“Paine Press currently focuses on educational guides for teachers and administrators, memoir and humor collections.”
Why did you become a book publisher? Paine Press originally formed as a publishing company when its principals began the Boyne City Gazette weekly community newspaper in 2009. From there, the company branched out into lifestyle niche magazines focused on holidays, summer fun, business and humor. Then, in 2013, Paine Press published its first book, a collection of humor essays written by one of the company's principles. Company founders Benjamin J. Gohs and Christopher Faulknor began publishing Gohs' humor books after Gohs saw nearly a decade of acclaim for his work. With a shift in the publishing industry over the last few years that saw authors at even traditional houses taking on the roles of marketing, sales, and public relations, it only made sense to utilize Paine Press' institutional expertise in the aforementioned areas as well as layout and design and cut out the proverbial middleman.
What do you like best about publishing? The obvious answer is the ability to control a project from start to finish in order to maintain the artist's vision of that project. Less obvious reasons for choosing the independent publishing route have to include agility: I've worked at larger publishing companies operated by the corporate structure. Paine Press is a partnership. With a two-man operation, we have the ability to discuss a project, decide whether it is right for our company, and then move ahead with that decision. Another seemingly obvious perk is the pride that comes from taking an idea or a manuscript and turning it into a polished, tangible product. The excitement of seeing print product to fruition never dulls.
What do you publish? Paine Press currently focuses on educational guides for teachers and administrators, memoir and humor collections.
What is the most effective form of marketing for your press? Paine Press has had the most success with print and radio advertising. Sales converted from social media have been paltry, though Facebook and Twitter have been helpful in garnering book reviewers. Since Paine Press is still in its infancy as far as book publishing goes, other marketing options—including a monthly newsletter, blog tours and in-bookstore events—are in the works for the near future.
How do you define a successful title? While Paine Press has several projects in the works set to launch later this Summer and Fall, it has only published one book that has not done well. Ideally, we would like to see a minimum of 3,000 to 5,000 copies sold in order to recoup costs and help fund more marketing costs. A successful title for Paine Press LLC would probably be in the neighborhood of 30,000 units.
Tell us about one of your titles about which you are especially proud. The humor essay collection Frickin 40: Funny Stories About Middle Age is author Benjamin Gohs' best work to date. This book of irreverent, poignant and accessible short stories about the horrors of middle age was written over the year leading up to the author's 40th birthday. We feel, with the right marketing campaign, Frickin 40 could do very well, and stand alongside any contemporary humor collection.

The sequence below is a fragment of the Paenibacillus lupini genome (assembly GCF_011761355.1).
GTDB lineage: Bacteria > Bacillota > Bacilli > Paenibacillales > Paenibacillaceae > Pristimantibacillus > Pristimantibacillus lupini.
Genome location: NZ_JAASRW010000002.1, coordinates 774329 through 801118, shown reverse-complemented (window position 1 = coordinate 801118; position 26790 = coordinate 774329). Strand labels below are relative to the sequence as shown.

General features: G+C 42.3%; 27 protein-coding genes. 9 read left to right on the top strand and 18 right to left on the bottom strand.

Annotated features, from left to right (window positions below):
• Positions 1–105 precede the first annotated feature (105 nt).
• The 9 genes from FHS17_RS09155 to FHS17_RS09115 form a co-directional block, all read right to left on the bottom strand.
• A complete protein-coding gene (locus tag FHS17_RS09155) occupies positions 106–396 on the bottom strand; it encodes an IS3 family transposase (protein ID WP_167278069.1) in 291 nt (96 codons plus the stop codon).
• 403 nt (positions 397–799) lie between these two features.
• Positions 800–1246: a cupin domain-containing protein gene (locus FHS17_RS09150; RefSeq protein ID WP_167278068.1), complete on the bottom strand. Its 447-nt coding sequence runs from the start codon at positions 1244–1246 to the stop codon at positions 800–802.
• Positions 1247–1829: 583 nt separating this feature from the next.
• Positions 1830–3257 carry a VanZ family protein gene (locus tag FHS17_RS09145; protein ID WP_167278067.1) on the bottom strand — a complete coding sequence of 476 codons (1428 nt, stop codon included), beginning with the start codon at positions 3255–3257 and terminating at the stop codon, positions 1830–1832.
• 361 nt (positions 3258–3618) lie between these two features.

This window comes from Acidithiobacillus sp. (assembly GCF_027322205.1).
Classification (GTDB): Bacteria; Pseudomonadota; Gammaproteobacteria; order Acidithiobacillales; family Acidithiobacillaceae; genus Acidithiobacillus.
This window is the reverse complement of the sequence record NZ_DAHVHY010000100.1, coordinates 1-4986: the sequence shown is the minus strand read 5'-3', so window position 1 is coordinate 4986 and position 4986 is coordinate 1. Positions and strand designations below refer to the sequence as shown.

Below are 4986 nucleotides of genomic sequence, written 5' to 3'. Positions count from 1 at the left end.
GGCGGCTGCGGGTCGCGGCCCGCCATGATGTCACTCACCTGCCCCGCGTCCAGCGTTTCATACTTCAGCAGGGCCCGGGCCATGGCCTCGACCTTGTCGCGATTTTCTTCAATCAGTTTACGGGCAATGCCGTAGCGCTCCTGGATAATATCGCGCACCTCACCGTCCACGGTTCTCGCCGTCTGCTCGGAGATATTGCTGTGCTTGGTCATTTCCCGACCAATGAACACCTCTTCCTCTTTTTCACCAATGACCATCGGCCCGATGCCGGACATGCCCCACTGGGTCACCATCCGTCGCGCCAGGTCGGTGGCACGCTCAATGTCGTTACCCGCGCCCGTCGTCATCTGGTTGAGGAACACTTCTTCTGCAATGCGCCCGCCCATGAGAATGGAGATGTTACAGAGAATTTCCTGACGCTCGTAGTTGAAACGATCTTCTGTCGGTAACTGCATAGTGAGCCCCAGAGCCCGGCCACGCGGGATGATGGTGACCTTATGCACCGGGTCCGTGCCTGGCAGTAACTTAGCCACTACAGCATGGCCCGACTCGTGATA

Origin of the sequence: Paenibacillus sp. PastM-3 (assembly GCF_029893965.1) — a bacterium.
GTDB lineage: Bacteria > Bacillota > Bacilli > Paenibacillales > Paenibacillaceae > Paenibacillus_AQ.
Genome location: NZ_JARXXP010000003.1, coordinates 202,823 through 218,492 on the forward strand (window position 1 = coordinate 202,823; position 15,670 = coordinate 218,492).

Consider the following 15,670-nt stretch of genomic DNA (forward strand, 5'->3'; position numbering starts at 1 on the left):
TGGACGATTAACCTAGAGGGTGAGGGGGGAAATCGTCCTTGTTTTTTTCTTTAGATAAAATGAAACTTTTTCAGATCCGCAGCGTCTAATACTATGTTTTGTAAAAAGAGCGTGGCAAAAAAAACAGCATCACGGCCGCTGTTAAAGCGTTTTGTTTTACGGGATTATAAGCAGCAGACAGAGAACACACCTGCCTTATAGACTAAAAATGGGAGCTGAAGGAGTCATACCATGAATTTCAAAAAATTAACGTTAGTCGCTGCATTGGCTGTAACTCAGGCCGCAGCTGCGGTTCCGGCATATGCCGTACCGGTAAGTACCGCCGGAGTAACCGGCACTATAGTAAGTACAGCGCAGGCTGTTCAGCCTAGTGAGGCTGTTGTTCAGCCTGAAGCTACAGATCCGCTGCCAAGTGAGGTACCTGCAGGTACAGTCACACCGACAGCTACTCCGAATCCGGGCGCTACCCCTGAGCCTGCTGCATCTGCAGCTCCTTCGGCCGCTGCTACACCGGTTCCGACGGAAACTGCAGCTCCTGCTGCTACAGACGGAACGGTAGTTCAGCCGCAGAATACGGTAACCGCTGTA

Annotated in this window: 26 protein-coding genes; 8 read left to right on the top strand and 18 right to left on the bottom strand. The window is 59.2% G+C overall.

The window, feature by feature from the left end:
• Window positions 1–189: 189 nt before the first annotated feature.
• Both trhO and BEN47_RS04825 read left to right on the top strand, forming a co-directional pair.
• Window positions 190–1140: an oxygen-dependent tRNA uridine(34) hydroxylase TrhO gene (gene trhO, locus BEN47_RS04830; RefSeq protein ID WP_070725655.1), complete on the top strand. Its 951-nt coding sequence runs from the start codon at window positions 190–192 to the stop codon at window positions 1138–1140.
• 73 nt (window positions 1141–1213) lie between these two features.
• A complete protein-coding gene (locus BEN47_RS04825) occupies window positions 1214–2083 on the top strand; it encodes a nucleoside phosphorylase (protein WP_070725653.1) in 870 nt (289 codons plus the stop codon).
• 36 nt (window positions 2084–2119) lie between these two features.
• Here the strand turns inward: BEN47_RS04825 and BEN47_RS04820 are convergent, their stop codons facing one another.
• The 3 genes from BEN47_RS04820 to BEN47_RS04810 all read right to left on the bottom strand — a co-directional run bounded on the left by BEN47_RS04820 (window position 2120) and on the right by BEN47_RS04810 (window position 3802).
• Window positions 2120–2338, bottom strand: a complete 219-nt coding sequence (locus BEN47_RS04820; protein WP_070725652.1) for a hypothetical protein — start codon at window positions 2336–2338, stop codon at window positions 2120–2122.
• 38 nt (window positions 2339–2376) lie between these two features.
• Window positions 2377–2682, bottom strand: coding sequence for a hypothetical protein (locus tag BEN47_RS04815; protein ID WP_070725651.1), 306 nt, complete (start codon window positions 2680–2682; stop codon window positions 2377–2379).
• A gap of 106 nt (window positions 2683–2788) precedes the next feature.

What has been your biggest challenge in achieving success? Our biggest challenge has been simple: book sales. Whenever people read the humor books we have published and are about to publish (beta readers have been reviewing the new project) the response is very positive. However, getting the books in front of prospective buyers, has been a challenge for such a small operation. We have the first book in a few brick and mortar stores, Amazon.com, featured on social media and several of our websites but units either do not move or move very slowly. Our most successful sales point thus far is a local bookstore and coffee shop, but even those sales have been minimal.
What advice do you have for newcomers to book publishing? One of the biggest concerns I have for indie publishers and self-publishers is the low quality of cover design and interior design. I have stacks and stacks of self-published books that will never be read because they don't pass the very first test: do they look professionally designed? If you don't have the skills or the software to do it right, pay the money to have it done for you. People do judge books by the cover.
How will you and your company be positioned in five years? The news and niche magazine side of Paine Press continues to grow. We anticipate likewise growth on the book side of things. We have a set of three educational guidebooks for teachers and administrators that we anticipate will do very well due to the extreme niche and lack of available resources. More textbooks are planned in the future. We are also working with a former screenwriter who wrote a famous comedy movie. Paine Press is in the middle of handling his memoir. With a lot more hard work and, if we can find the right marketing vehicles, we hope Paine Press will have dozens of titles selling well by 2020.
When you're not fully immersed in publishing, what do you do for fun? Publishing and writing eats up all my time. Luckily, I love my work. In addition to running a weekly newspaper (ad design, news writing, editing, layout, etc.), I design book covers and interiors for clients, and help self-pub authors get their books from manuscript to finished product. I also write/design and edit our niche magazines, manage our web and social media, and, in my spare time, I write my own books. The most fun I have is when writing humor pieces for my book collections.
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